About every three years KEK issues a hype-filled press release announcing that Jun Nishimura and collaborators have used a supercomputer to get evidence for string theory. Back in 2008, the announcement was of a numerical simulation on a supercomputer of a supersymmetric QM system that supposedly showed that superstring theory explained the properties of black holes (press release here, preprint here, blogging here). In 2011, the claim was of a numerical simulation on a supercomputer that used superstring theory to understand the birth of our universe (press release here, preprint here, blogging here). Both of these papers were published in PRL.
The 2014 press release is now out (see here), based on this preprint from last December. The latest claim is that the authors have solved the black hole information paradox, have shown that we live in a hologram, as well as showing that string theory provides a self-consistent quantization of gravity, all by doing a numerical simulation of a QM system. Even better, they have made the quantum gravity problem just as well-understood and tractable as QCD:
In short, we feel that problems involving quantum gravity have become as tractable as problems involving the strong interaction. The latter can be studied by simulating a gauge theory on a four-dimensional (4D) lattice, and such a method has recently been used to reproduce the mass spectrum of hadrons (28) and the nuclear force (29). We can now apply essentially the same method to study quantum gravity, which has been thought to be far more difficult.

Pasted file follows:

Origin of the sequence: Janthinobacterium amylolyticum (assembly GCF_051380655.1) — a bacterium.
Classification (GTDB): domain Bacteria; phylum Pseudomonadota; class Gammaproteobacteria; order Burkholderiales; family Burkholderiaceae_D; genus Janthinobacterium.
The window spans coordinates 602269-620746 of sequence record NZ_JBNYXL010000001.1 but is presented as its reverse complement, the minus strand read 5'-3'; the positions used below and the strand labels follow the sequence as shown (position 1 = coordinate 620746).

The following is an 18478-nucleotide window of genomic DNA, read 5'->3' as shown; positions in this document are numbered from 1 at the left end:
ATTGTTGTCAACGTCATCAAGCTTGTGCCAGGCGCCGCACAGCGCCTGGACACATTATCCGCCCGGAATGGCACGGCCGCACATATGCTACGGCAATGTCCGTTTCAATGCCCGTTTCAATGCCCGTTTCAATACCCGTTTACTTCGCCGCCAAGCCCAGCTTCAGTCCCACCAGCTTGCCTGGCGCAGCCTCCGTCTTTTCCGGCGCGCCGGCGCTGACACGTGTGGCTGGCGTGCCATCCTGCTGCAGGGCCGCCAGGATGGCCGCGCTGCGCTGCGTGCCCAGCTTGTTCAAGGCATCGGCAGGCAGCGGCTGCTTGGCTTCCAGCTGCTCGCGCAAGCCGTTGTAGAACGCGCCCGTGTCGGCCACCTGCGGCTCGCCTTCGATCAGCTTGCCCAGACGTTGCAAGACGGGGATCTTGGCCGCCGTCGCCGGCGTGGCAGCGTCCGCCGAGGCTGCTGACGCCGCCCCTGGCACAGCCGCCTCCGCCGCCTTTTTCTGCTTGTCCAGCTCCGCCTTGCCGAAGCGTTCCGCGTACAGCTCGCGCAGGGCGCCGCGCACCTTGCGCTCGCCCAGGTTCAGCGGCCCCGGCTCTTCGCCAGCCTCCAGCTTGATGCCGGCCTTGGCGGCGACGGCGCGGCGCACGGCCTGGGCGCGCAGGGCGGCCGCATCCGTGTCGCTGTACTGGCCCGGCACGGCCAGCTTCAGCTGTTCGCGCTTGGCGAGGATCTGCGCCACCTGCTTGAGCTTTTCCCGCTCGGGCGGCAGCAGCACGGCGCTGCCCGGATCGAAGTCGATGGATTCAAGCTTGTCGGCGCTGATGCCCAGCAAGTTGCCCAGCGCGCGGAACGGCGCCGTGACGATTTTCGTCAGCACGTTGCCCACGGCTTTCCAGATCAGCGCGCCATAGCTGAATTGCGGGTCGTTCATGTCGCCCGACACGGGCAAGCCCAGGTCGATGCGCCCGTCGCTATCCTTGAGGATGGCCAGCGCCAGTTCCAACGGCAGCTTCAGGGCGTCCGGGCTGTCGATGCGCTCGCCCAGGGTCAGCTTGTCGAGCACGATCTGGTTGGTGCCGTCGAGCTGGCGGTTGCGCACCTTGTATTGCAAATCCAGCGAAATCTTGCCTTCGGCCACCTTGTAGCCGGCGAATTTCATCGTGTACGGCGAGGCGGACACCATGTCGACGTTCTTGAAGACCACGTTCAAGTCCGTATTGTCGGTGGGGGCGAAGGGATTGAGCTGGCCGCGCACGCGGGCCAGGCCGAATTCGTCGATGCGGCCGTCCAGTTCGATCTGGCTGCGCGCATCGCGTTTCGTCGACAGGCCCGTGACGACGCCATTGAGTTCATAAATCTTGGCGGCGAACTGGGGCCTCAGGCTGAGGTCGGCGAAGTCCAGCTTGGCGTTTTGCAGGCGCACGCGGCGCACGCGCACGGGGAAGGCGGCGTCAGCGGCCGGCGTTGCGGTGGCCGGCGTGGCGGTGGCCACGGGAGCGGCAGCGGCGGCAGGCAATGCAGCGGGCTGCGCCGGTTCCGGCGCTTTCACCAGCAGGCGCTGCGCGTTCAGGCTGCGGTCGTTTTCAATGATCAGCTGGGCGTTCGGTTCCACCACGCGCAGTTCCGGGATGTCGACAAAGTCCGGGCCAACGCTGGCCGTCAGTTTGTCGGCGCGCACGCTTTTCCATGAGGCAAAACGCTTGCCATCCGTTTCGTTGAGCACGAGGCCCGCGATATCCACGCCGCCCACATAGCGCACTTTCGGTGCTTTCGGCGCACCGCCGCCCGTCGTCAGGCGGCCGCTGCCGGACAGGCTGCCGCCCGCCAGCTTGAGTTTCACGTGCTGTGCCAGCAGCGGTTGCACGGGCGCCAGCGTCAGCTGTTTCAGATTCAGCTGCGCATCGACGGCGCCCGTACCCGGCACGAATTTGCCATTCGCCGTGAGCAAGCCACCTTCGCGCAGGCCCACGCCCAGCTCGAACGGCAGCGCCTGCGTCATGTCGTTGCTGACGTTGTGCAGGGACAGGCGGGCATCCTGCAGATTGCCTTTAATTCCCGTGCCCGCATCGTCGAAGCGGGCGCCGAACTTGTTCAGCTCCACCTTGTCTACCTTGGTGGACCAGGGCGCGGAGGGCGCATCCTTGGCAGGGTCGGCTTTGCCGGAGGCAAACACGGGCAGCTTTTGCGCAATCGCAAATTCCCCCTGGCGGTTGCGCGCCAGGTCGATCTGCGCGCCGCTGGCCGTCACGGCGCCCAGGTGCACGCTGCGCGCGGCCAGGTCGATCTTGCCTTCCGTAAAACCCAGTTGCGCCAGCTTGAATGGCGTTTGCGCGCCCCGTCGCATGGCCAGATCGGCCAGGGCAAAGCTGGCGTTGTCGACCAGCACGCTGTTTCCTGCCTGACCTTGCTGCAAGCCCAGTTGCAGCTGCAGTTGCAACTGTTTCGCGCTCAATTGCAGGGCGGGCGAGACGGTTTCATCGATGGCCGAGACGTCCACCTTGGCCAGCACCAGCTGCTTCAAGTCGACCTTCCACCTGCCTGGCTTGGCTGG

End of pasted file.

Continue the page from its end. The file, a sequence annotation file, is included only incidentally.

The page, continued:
This latest version of the KEK-hype has gotten a lot more attention than the previous two versions. Based on the preprint, late last year for some reason Nature covered this with a story about how Simulations back up theory that Universe is a hologram and this got a lot of media attention (see here for example).
The paper has now been published, and this time it’s not in PRL, but in Science magazine (submission there was a month after the preprint came out, could it be that PRL wouldn’t have it?). Science is giving it a high profile, including together with it a piece by Juan Maldacena, which claims the paper as “further evidence of the internal consistency of string theory”. Science provides the following one-line summary of the Maldacena piece:
A numerical test shows that string theory can provide a self-consistent quantization of gravity.
One obvious problem with this is that even if you take the most optimistic view of it all, what is being described is quantum gravity in 10d space-time. The Japanese authors deal with this problem with a footnote:
Theoretical consistency requires that superstring theory should be defined in ten-dimensional space-time. In order to realize our four-dimensional space-time, the size of the extra six dimensions can be chosen to be very small without spoiling the consistency.
Remarkably, Maldacena has another answer: the multiverse, which now he seems to take as accepted fact.
Of course, the 10-dimensional space under consideration here is not the same as the four-dimensional region of the multiverse where we live. However, one could expect that such holographic descriptions might also be possible for a region like ours.
Absurd hype about string theory is a continuing problem, and it’s not one that can be blamed on journalists, with this latest example getting help from HEP lab press releases, a highly reputable journal, and an IAS faculty member.